Referring to the drawings, 1`-represents a shoe of ordinary construetion having ,the heel-cushion 2 fitted therein. The cushion com rises an innersole made of a suitable flexible material-as, forinstance, a web of hair, felt, or a piece of cork composition-as shown, having a backing of cloth 2 and provided at its heel portion with a member 3,

referably of the same material. This membe 3 underlies the heel portion 4, which const tutes the other member of the heel-cushio and is sha ed to correspond thereto.

"If desired, t e'sole" portion of the Acushion can be dispensed with,'s othat the` cushion devicef'is composed simplyoftwo members of suitable shape toiconform to the heel of the shoe.

Furt ermore, if it should Vbe desired the lower member 3 may be provided with a sole portion and be usedin conjunction with the sole portion of the inner sole or exclusive of the same. In this instance the member 3 is secured at its front end to the innersole 2 .by one or more rows of transverse threads 5 `or in any other suitable manner. and rear edges of the lower member are free, so esto permit of the two members spreading The side apart during the act of walking, and thus p produce Ventilating-currents of air.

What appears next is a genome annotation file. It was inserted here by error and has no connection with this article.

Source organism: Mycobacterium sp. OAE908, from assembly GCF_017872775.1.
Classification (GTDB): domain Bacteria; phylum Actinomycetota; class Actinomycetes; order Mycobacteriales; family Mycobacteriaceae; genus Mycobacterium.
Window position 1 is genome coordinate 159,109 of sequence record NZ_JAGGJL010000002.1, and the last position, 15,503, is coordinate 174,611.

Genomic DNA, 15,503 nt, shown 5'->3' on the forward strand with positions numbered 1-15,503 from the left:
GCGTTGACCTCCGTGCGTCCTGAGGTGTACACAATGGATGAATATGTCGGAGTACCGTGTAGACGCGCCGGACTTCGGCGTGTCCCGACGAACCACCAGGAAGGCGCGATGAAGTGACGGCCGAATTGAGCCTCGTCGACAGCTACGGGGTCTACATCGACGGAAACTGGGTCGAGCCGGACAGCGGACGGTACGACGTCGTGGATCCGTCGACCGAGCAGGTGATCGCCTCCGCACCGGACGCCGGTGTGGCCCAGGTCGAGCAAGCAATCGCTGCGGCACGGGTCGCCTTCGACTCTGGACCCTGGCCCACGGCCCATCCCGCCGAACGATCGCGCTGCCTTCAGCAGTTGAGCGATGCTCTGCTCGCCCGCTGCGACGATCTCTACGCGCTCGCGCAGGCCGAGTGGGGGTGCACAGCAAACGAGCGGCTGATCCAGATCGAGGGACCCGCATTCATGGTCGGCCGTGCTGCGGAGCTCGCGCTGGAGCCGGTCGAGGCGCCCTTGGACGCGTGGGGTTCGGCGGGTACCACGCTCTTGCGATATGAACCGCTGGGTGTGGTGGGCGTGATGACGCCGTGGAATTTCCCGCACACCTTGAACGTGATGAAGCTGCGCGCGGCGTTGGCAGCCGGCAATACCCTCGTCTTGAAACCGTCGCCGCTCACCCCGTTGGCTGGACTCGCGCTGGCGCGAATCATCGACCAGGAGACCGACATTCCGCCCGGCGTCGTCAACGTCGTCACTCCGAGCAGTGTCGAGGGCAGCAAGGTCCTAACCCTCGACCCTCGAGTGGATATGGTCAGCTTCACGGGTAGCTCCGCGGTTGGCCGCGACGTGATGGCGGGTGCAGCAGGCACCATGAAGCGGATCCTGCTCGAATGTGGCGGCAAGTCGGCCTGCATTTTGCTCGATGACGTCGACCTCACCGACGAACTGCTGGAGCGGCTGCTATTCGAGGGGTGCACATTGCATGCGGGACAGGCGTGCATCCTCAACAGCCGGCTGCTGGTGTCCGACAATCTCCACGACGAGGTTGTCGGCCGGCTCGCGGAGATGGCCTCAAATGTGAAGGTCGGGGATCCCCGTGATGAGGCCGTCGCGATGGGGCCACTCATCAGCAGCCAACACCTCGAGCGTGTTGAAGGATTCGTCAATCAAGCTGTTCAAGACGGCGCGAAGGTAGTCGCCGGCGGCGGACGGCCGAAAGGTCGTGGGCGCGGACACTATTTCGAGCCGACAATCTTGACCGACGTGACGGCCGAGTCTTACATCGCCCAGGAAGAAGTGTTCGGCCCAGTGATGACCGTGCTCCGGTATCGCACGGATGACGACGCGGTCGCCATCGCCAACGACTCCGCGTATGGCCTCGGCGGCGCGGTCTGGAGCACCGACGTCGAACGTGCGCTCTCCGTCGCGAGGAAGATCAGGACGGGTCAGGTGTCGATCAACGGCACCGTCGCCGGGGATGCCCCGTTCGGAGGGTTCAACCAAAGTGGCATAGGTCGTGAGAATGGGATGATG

' from sheets of hair which compris On each of the .opposed surfaces oii the.

rows of stitches. vAs shown in Fig. 2, 7 represents the hair, 8 the cloth, and 9 the rows of stitches that comprise the cushions or pads. These ads are .attached to the lilexible mem? bers o the heel-cushion-in any desired manner. By preference, however, the cloth sides of the pads are presented to the members, and the pads 'are attached by means of one or more rows of stitches l0, that pass through the'cork composition, the cloth glued thereto, and the cloth backing land hair of the cushions or pads.